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It’s been about a month since CES 2016 showed off some of the hottest tech for the upcoming year, and a lot of the buzz was about virtual reality. VR systems for in-home entertainment have been teased and demo’d for some time now, but they finally went mainstream at CES. This is what we learned.

There Are More Than A Few Virtual Reality Devices

VRHeadset_1Oculus Rift, Project Morpheus… These are the names that have come to represent VR to a lot of casual consumers-in-waiting who have seen various demos from high-end tech and gaming companies working on headsets. But if CES 2016 taught us one overarching thing about this soon-to-boom industry, it’s that there are a ton of different headset options out there. Among the VR displays that turned heads at the conference, PC Mag pointed out several very capable devices that were more or less unheard of to most casual observers. Some will likely die out as a result of pure competition over time, but this may be a denser market than we thought.

The Best Systems Are Going To Be Pricey

It’s probably for the best that there so many VR devices that appear to be on the way, because the high-end ones are going to cost a lot of money. Evidently, the first consumer-ready Oculus Rift headsets will cost $600 and starts shipping this March (pre-orders already went up in early January), according to CNET. That means this is more like buying a next-gen console (as in one step further than PS4 and Xbox One) than simply purchasing an add-on to your existing gaming setup and keep in mind these VR devices require additional hardware to function (e.g. Oculus Rift requires a very powerful computer).

No Major Casino Games Yet

Those paying attention to gaming ideas for VR may have noticed that one of the more interesting ideas for an industry-expanding innovation was that VR could represent the future of the online casino industry. Already, we see online casinos striving to engineer the most realistic possible gambling scenarios, to the point that the table games at Betfair now carry the option to play games with live dealers. In other words, when you select one of the roulette, sic bo, or blackjack games available, you get the virtual experience of interacting with a human dealer. Experiences like this enhance online casino play by making gamers feel like they’re sitting in actual casinos, and many have picked up on the idea that VR could take this to a new level. At least at CES, however, there were no major announcements about this potentially lucrative move for the industry.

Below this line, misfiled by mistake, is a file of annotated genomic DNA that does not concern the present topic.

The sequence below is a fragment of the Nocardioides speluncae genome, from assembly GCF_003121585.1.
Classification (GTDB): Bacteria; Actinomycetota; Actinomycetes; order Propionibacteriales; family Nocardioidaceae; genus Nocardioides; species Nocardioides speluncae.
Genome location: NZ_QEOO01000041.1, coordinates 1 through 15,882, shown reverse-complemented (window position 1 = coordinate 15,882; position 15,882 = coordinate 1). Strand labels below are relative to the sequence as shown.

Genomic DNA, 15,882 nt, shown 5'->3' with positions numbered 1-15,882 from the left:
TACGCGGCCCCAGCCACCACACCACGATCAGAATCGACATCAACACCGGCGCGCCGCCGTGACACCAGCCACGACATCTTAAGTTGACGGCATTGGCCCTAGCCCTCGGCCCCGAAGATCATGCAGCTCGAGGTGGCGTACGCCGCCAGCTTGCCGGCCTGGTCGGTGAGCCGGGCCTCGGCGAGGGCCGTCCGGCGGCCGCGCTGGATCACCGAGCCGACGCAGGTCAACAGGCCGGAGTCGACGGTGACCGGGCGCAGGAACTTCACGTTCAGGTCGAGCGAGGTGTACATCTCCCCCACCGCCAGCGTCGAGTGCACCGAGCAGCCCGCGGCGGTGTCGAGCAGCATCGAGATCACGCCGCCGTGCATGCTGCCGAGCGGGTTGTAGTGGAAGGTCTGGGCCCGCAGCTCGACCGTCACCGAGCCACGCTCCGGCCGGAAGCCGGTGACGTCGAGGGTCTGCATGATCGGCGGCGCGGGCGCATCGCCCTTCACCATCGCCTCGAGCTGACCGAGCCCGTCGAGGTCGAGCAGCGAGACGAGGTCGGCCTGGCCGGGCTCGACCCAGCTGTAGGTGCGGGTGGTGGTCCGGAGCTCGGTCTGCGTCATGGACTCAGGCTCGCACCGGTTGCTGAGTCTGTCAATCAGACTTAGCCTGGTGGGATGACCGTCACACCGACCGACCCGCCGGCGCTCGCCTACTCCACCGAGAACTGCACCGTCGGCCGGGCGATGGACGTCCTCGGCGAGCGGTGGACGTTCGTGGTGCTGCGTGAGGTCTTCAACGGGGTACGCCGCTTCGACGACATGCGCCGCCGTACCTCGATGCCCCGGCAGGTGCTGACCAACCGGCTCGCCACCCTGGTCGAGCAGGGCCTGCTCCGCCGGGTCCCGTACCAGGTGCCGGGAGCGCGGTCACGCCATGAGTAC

But There Are A Whole Lot Of Games

A lot of the speculation about VR systems, beyond price and capability, has surrounded games. And while the casino industry has been something that some are eyeing as a potential major player, we’ve also been waiting on confirmation of a lot of rumored titles and concepts that might be headed to VR. And at CES 2016, we saw some demos, heard some announcements, and in general were promised much more. A recap by Fox News mentioned the likes of the upcoming VR Minecraft game, Rockband VR, and games called Edge Of Nowhere (by Insomniac) and The Climb (by Crytek). These were just a few of the specific titles headlining the promise that the Oculus alone will support over 100 new games by the end of this year.

And It’s Not Just About Games

Perhaps most interesting of all was that CES and some of the stories that surrounded it focused not solely on gaming (which is how we’ve all come to think of VR) but also on additional applications for these advices. Sticking with entertainment, we heard about the potential for film in VR through a simulation of portions of the 2015 movie The Martian, which was demo’d for fans. And aside from entertainment, there’s been talk since CES of VR being useful for travel booking, real estate, and numerous other industries.

All things considered, there was no doubt that VR dominated CES this year, and it’s easy to see why. It’s going to be an incredibly exciting time once this tech becomes available to the mass market, and we’re still just getting started.


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